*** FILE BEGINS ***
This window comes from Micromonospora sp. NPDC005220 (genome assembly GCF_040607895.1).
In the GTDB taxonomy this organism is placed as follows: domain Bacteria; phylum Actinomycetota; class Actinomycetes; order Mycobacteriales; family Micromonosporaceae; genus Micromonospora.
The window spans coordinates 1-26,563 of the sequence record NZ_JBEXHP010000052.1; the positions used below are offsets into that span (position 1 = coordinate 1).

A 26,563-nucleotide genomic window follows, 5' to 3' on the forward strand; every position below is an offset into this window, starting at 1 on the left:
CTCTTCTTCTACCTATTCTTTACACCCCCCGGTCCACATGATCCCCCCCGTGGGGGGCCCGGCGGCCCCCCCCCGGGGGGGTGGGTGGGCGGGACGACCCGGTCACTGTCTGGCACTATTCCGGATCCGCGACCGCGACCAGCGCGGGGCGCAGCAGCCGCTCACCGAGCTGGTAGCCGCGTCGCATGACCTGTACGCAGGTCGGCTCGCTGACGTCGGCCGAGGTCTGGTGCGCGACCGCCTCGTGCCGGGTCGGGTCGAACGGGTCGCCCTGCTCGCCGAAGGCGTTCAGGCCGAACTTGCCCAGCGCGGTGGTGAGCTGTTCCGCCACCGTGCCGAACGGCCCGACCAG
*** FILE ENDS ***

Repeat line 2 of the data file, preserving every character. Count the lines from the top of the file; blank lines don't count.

In the GTDB taxonomy this organism is placed as follows: domain Bacteria; phylum Actinomycetota; class Actinomycetes; order Mycobacteriales; family Micromonosporaceae; genus Micromonospora.